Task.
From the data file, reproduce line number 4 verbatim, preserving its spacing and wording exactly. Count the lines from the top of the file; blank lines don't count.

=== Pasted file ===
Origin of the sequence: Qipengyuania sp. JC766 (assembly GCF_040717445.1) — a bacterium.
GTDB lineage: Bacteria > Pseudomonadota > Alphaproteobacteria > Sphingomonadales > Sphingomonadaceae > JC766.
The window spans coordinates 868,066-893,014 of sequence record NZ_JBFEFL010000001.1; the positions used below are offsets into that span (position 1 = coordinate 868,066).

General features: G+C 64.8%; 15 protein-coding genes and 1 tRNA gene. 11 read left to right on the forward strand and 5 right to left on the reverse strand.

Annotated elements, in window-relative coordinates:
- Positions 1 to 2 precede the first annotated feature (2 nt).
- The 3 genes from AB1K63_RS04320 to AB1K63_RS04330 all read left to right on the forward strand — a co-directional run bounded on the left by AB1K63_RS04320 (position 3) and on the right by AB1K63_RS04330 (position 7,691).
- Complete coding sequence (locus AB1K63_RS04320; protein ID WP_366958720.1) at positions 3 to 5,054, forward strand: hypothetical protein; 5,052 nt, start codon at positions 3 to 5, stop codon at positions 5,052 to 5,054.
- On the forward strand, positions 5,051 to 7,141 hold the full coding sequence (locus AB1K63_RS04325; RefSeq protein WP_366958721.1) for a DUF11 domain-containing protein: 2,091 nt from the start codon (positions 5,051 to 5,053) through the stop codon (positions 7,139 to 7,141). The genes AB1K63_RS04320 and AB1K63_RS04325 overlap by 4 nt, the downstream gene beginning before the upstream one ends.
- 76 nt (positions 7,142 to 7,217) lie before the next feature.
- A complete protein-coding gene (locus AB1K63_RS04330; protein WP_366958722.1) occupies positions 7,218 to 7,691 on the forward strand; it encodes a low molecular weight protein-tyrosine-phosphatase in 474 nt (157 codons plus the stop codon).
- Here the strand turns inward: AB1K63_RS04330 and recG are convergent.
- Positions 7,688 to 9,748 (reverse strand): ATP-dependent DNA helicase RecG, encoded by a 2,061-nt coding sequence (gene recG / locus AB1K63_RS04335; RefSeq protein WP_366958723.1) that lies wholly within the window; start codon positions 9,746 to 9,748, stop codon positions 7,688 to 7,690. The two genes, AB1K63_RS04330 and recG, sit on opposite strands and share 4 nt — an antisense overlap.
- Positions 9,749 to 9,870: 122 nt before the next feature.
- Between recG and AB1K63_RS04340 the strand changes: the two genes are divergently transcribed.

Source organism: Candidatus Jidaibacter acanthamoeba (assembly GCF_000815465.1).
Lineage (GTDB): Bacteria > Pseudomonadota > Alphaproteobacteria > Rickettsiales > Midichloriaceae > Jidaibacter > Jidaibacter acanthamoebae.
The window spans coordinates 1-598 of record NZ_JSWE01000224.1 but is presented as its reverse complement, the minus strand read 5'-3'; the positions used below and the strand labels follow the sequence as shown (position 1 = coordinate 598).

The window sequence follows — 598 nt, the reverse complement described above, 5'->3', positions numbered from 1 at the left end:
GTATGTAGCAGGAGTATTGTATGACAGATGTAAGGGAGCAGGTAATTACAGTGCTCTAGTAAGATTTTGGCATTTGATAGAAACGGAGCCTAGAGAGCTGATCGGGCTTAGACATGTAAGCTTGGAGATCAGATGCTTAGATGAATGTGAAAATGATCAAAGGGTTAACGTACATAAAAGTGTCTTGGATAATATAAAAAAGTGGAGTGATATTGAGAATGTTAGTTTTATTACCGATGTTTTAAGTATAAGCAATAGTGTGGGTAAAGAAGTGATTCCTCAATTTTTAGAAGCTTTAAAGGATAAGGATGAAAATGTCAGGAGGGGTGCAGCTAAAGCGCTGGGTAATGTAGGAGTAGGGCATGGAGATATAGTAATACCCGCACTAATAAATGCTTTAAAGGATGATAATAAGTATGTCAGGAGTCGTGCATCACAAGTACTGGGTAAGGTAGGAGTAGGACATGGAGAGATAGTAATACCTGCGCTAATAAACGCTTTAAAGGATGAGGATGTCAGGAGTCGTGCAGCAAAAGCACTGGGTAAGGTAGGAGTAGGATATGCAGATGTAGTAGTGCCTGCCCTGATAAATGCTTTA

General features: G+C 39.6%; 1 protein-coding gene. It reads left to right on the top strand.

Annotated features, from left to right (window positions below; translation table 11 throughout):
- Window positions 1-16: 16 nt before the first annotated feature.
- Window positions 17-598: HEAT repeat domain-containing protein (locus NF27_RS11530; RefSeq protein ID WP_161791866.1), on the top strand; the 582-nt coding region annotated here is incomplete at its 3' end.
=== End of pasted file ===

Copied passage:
General features: G+C 64.8%; 15 protein-coding genes and 1 tRNA gene. 11 read left to right on the forward strand and 5 right to left on the reverse strand.